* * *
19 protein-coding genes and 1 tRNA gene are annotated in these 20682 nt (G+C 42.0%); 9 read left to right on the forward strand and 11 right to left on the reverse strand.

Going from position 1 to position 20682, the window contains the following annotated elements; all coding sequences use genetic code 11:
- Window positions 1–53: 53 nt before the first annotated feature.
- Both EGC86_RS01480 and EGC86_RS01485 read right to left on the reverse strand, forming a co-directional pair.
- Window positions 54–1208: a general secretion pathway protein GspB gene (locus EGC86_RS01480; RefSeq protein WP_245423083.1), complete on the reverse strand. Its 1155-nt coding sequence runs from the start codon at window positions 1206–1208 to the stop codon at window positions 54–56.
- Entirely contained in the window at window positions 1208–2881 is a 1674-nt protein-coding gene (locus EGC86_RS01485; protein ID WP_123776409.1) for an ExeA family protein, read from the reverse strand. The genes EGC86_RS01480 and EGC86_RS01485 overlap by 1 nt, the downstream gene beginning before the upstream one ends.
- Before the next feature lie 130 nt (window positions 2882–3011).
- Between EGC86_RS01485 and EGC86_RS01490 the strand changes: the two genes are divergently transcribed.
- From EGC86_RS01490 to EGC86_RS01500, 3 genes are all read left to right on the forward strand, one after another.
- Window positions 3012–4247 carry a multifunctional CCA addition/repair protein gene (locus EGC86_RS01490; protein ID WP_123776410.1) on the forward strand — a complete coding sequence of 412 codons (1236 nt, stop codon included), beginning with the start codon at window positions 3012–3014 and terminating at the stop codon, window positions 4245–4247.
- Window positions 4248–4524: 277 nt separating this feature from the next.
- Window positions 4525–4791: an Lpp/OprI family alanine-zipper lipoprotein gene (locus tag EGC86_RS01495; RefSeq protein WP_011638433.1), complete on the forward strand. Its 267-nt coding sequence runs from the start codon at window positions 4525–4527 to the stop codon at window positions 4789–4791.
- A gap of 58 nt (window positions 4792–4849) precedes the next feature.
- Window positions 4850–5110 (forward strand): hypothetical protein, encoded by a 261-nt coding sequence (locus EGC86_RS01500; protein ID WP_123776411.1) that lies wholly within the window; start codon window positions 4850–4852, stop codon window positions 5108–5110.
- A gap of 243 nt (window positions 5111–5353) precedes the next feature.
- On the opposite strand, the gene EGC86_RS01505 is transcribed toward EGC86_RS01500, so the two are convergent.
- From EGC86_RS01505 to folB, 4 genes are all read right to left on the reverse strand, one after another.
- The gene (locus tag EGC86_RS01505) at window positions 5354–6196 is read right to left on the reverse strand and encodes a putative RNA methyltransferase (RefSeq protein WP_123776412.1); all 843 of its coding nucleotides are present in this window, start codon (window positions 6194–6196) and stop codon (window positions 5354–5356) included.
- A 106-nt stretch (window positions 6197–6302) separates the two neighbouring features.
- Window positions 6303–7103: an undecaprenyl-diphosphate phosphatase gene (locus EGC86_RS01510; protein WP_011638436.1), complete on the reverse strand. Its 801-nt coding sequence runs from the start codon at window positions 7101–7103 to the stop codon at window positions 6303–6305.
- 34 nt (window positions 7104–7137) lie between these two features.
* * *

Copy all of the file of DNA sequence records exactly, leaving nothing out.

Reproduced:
19 protein-coding genes and 1 tRNA gene are annotated in these 20682 nt (G+C 42.0%); 9 read left to right on the forward strand and 11 right to left on the reverse strand.

Going from position 1 to position 20682, the window contains the following annotated elements; all coding sequences use genetic code 11:
- Window positions 1–53: 53 nt before the first annotated feature.
- Both EGC86_RS01480 and EGC86_RS01485 read right to left on the reverse strand, forming a co-directional pair.
- Window positions 54–1208: a general secretion pathway protein GspB gene (locus EGC86_RS01480; RefSeq protein WP_245423083.1), complete on the reverse strand. Its 1155-nt coding sequence runs from the start codon at window positions 1206–1208 to the stop codon at window positions 54–56.
- Entirely contained in the window at window positions 1208–2881 is a 1674-nt protein-coding gene (locus EGC86_RS01485; protein ID WP_123776409.1) for an ExeA family protein, read from the reverse strand. The genes EGC86_RS01480 and EGC86_RS01485 overlap by 1 nt, the downstream gene beginning before the upstream one ends.
- Before the next feature lie 130 nt (window positions 2882–3011).
- Between EGC86_RS01485 and EGC86_RS01490 the strand changes: the two genes are divergently transcribed.
- From EGC86_RS01490 to EGC86_RS01500, 3 genes are all read left to right on the forward strand, one after another.
- Window positions 3012–4247 carry a multifunctional CCA addition/repair protein gene (locus EGC86_RS01490; protein ID WP_123776410.1) on the forward strand — a complete coding sequence of 412 codons (1236 nt, stop codon included), beginning with the start codon at window positions 3012–3014 and terminating at the stop codon, window positions 4245–4247.
- Window positions 4248–4524: 277 nt separating this feature from the next.
- Window positions 4525–4791: an Lpp/OprI family alanine-zipper lipoprotein gene (locus tag EGC86_RS01495; RefSeq protein WP_011638433.1), complete on the forward strand. Its 267-nt coding sequence runs from the start codon at window positions 4525–4527 to the stop codon at window positions 4789–4791.
- A gap of 58 nt (window positions 4792–4849) precedes the next feature.
- Window positions 4850–5110 (forward strand): hypothetical protein, encoded by a 261-nt coding sequence (locus EGC86_RS01500; protein ID WP_123776411.1) that lies wholly within the window; start codon window positions 4850–4852, stop codon window positions 5108–5110.
- A gap of 243 nt (window positions 5111–5353) precedes the next feature.
- On the opposite strand, the gene EGC86_RS01505 is transcribed toward EGC86_RS01500, so the two are convergent.
- From EGC86_RS01505 to folB, 4 genes are all read right to left on the reverse strand, one after another.
- The gene (locus tag EGC86_RS01505) at window positions 5354–6196 is read right to left on the reverse strand and encodes a putative RNA methyltransferase (RefSeq protein WP_123776412.1); all 843 of its coding nucleotides are present in this window, start codon (window positions 6194–6196) and stop codon (window positions 5354–5356) included.
- A 106-nt stretch (window positions 6197–6302) separates the two neighbouring features.
- Window positions 6303–7103: an undecaprenyl-diphosphate phosphatase gene (locus EGC86_RS01510; protein WP_011638436.1), complete on the reverse strand. Its 801-nt coding sequence runs from the start codon at window positions 7101–7103 to the stop codon at window positions 6303–6305.
- 34 nt (window positions 7104–7137) lie between these two features.